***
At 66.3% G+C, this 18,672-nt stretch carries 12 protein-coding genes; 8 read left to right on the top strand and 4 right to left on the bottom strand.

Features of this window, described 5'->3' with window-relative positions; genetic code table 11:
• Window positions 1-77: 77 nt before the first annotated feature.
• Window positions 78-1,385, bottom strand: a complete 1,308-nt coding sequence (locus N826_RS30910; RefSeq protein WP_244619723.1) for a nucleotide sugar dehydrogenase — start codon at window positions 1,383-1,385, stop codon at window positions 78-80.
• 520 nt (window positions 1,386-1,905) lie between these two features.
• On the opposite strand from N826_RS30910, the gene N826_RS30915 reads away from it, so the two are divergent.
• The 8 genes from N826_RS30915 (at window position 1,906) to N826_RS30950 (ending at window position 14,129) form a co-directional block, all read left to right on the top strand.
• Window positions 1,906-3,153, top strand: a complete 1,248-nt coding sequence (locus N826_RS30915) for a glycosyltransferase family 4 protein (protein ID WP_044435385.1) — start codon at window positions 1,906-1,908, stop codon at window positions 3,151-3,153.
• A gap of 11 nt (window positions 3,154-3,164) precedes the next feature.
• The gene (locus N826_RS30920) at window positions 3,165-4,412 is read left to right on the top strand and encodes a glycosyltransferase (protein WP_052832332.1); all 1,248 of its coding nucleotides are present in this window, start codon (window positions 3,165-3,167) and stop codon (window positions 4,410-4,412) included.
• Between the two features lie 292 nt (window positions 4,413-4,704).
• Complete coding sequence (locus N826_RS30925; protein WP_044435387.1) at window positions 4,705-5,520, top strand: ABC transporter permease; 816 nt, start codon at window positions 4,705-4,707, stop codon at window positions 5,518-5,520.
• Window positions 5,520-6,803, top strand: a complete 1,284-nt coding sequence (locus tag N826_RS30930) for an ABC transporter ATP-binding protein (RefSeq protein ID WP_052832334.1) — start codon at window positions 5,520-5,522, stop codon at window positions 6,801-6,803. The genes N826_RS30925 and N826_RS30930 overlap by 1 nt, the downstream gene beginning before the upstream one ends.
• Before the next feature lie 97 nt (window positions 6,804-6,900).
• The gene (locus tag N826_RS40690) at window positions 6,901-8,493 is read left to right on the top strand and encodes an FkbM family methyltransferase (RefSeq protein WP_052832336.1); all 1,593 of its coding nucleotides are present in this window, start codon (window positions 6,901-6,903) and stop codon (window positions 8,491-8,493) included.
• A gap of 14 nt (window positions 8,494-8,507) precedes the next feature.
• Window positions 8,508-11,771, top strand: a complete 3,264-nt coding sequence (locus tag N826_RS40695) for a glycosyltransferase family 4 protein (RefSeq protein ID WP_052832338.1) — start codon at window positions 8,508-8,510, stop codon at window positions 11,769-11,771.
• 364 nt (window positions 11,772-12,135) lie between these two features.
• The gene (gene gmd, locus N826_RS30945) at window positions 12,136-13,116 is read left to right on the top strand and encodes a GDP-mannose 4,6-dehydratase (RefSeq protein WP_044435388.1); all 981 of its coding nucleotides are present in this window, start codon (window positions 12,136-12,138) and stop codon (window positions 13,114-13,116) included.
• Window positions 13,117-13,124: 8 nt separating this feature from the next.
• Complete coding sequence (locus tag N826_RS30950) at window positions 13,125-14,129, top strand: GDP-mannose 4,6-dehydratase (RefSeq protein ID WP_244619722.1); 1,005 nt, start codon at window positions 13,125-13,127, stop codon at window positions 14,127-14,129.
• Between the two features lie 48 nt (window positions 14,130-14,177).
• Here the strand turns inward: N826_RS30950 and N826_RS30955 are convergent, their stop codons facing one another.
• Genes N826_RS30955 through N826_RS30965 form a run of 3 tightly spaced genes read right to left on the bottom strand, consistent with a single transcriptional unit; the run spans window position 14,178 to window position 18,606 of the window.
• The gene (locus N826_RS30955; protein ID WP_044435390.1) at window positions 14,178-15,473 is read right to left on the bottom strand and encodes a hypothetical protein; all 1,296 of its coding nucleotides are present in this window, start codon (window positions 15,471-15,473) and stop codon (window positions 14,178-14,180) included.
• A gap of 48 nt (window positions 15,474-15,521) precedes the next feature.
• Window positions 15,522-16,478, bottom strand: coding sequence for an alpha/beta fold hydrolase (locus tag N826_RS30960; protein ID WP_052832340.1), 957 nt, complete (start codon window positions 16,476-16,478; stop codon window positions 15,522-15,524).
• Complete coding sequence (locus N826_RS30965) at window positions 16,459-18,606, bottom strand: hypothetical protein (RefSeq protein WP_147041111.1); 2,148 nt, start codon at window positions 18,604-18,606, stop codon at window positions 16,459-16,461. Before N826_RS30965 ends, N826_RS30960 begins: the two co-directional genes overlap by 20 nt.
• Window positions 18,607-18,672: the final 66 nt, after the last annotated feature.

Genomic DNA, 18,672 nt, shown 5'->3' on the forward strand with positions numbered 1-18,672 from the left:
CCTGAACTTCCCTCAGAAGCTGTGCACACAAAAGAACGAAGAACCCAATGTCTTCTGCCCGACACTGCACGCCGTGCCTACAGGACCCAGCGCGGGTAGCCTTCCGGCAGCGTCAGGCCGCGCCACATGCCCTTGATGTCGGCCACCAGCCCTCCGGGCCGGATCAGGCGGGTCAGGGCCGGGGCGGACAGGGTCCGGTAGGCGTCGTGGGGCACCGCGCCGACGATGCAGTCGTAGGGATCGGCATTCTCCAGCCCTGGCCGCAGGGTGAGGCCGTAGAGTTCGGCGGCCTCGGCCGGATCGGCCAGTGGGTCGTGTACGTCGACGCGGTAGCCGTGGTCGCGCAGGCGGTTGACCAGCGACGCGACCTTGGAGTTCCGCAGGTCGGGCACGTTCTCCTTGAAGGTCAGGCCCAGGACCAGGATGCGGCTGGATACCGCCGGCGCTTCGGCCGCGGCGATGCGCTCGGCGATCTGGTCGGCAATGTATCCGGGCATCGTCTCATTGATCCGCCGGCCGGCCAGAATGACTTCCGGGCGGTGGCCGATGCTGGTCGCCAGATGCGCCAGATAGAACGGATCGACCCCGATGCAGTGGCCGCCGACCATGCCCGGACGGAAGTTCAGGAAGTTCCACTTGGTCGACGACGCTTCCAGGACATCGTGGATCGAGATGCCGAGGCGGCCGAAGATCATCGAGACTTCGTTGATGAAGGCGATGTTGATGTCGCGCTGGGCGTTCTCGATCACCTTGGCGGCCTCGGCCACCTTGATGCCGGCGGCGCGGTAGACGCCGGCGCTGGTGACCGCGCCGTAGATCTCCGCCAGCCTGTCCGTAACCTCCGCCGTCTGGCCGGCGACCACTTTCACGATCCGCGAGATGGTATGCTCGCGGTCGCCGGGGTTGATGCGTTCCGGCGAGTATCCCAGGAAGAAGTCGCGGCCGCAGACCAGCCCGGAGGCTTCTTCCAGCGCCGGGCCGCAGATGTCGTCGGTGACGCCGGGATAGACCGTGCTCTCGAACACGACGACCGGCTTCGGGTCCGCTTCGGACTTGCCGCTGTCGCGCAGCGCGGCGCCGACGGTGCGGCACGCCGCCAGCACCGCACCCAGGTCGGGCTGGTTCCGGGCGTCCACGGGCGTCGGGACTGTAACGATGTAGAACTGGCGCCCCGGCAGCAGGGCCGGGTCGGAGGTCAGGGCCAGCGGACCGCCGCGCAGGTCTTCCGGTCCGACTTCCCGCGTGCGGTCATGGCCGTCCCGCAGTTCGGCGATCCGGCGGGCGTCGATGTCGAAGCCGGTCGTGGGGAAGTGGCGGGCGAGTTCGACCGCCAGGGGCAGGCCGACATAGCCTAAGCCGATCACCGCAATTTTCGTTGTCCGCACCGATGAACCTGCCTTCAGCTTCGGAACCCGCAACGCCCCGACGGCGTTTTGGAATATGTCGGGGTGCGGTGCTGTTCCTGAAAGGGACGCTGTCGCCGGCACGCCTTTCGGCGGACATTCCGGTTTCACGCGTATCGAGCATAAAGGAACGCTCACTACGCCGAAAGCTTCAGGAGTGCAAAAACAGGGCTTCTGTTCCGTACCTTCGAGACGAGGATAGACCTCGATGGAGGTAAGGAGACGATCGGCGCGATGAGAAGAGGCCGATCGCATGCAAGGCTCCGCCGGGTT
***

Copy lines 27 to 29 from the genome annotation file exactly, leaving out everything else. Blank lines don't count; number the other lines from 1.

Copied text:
• Window positions 15,522-16,478, bottom strand: coding sequence for an alpha/beta fold hydrolase (locus tag N826_RS30960; protein ID WP_052832340.1), 957 nt, complete (start codon window positions 16,476-16,478; stop codon window positions 15,522-15,524).
• Complete coding sequence (locus N826_RS30965) at window positions 16,459-18,606, bottom strand: hypothetical protein (RefSeq protein WP_147041111.1); 2,148 nt, start codon at window positions 18,604-18,606, stop codon at window positions 16,459-16,461. Before N826_RS30965 ends, N826_RS30960 begins: the two co-directional genes overlap by 20 nt.
• Window positions 18,607-18,672: the final 66 nt, after the last annotated feature.